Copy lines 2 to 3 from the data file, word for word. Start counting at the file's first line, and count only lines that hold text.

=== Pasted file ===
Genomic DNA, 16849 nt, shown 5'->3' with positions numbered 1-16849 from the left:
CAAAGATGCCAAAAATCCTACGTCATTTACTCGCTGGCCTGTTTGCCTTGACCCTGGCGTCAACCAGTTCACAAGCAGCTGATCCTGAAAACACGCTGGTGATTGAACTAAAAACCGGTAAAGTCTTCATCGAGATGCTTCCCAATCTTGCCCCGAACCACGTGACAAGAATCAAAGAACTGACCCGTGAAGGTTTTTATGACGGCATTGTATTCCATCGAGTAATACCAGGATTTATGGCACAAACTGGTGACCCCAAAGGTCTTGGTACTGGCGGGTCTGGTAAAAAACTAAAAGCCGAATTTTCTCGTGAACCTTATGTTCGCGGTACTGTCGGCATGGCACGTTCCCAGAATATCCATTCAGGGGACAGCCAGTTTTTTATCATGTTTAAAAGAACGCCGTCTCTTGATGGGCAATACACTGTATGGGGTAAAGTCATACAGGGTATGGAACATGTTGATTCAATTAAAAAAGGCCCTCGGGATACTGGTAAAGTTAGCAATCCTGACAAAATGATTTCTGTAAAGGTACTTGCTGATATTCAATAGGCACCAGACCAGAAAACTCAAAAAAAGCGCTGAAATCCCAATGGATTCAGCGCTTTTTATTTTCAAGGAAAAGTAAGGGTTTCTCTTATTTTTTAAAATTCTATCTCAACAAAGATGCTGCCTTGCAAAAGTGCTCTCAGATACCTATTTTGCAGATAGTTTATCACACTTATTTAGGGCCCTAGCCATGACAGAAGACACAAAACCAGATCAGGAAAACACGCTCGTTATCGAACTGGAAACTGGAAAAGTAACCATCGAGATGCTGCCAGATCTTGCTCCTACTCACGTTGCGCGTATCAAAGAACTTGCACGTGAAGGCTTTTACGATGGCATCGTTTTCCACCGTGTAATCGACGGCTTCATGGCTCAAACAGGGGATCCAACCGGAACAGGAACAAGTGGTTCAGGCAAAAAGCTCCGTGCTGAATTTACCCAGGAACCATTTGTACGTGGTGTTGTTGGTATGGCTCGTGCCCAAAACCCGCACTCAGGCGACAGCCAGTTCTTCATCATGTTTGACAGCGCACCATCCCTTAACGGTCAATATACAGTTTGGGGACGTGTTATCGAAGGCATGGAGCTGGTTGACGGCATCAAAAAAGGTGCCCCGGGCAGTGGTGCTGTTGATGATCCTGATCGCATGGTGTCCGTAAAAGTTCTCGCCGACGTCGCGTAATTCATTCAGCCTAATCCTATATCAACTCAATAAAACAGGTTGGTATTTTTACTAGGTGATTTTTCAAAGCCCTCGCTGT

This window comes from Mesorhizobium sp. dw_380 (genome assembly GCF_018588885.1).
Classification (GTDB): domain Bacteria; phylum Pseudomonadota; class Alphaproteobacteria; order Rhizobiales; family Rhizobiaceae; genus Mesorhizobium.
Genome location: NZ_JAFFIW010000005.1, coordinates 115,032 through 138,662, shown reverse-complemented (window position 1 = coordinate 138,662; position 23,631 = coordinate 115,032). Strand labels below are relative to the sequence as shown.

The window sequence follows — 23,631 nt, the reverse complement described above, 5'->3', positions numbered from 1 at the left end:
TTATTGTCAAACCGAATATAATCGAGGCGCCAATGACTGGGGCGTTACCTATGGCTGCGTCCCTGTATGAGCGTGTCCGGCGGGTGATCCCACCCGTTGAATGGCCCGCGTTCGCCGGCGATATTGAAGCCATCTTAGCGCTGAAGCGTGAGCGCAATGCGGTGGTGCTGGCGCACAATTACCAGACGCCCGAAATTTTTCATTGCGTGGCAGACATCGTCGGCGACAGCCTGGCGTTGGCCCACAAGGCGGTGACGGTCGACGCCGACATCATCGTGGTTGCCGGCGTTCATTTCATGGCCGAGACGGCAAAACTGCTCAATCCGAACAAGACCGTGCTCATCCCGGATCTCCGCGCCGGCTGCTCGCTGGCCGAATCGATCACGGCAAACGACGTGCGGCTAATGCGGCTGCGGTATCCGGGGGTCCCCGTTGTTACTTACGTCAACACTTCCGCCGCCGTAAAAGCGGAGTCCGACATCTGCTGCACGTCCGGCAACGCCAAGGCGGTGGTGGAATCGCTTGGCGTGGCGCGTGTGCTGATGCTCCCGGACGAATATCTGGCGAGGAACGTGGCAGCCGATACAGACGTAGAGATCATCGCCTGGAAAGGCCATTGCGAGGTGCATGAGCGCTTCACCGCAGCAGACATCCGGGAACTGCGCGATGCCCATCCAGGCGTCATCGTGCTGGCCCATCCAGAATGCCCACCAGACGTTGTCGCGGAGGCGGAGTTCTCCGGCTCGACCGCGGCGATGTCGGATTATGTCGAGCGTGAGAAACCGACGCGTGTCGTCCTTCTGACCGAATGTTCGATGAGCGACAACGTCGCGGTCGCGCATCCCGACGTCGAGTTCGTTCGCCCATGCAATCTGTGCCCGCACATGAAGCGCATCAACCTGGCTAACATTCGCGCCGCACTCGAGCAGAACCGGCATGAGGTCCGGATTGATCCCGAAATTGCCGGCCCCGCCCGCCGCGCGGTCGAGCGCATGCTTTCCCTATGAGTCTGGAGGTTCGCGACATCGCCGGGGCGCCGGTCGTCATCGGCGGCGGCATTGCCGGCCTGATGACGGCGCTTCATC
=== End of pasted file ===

CAAAGATGCCAAAAATCCTACGTCATTTACTCGCTGGCCTGTTTGCCTTGACCCTGGCGTCAACCAGTTCACAAGCAGCTGATCCTGAAAACACGCTGGTGATTGAACTAAAAACCGGTAAAGTCTTCATCGAGATGCTTCCCAATCTTGCCCCGAACCACGTGACAAGAATCAAAGAACTGACCCGTGAAGGTTTTTATGACGGCATTGTATTCCATCGAGTAATACCAGGATTTATGGCACAAACTGGTGACCCCAAAGGTCTTGGTACTGGCGGGTCTGGTAAAAAACTAAAAGCCGAATTTTCTCGTGAACCTTATGTTCGCGGTACTGTCGGCATGGCACGTTCCCAGAATATCCATTCAGGGGACAGCCAGTTTTTTATCATGTTTAAAAGAACGCCGTCTCTTGATGGGCAATACACTGTATGGGGTAAAGTCATACAGGGTATGGAACATGTTGATTCAATTAAAAAAGGCCCTCGGGATACTGGTAAAGTTAGCAATCCTGACAAAATGATTTCTGTAAAGGTACTTGCTGATATTCAATAGGCACCAGACCAGAAAACTCAAAAAAAGCGCTGAAATCCCAATGGATTCAGCGCTTTTTATTTTCAAGGAAAAGTAAGGGTTTCTCTTATTTTTTAAAATTCTATCTCAACAAAGATGCTGCCTTGCAAAAGTGCTCTCAGATACCTATTTTGCAGATAGTTTATCACACTTATTTAGGGCCCTAGCCATGACAGAAGACACAAAACCAGATCAGGAAAACACGCTCGTTATCGAACTGGAAACTGGAAAAGTAACCATCGAGATGCTGCCAGATCTTGCTCCTACTCACGTTGCGCGTATCAAAGAACTTGCACGTGAAGGCTTTTACGATGGCATCGTTTTCCACCGTGTAATCGACGGCTTCATGGCTCAAACAGGGGATCCAACCGGAACAGGAACAAGTGGTTCAGGCAAAAAGCTCCGTGCTGAATTTACCCAGGAACCATTTGTACGTGGTGTTGTTGGTATGGCTCGTGCCCAAAACCCGCACTCAGGCGACAGCCAGTTCTTCATCATGTTTGACAGCGCACCATCCCTTAACGGTCAATATACAGTTTGGGGACGTGTTATCGAAGGCATGGAGCTGGTTGACGGCATCAAAAAAGGTGCCCCGGGCAGTGGTGCTGTTGATGATCCTGATCGCATGGTGTCCGTAAAAGTTCTCGCCGACGTCGCGTAATTCATTCAGCCTAATCCTATATCAACTCAATAAAACAGGTTGGTATTTTTACTAGGTGATTTTTCAAAGCCCTCGCTGT

This window comes from Mesorhizobium sp. dw_380 (genome assembly GCF_018588885.1).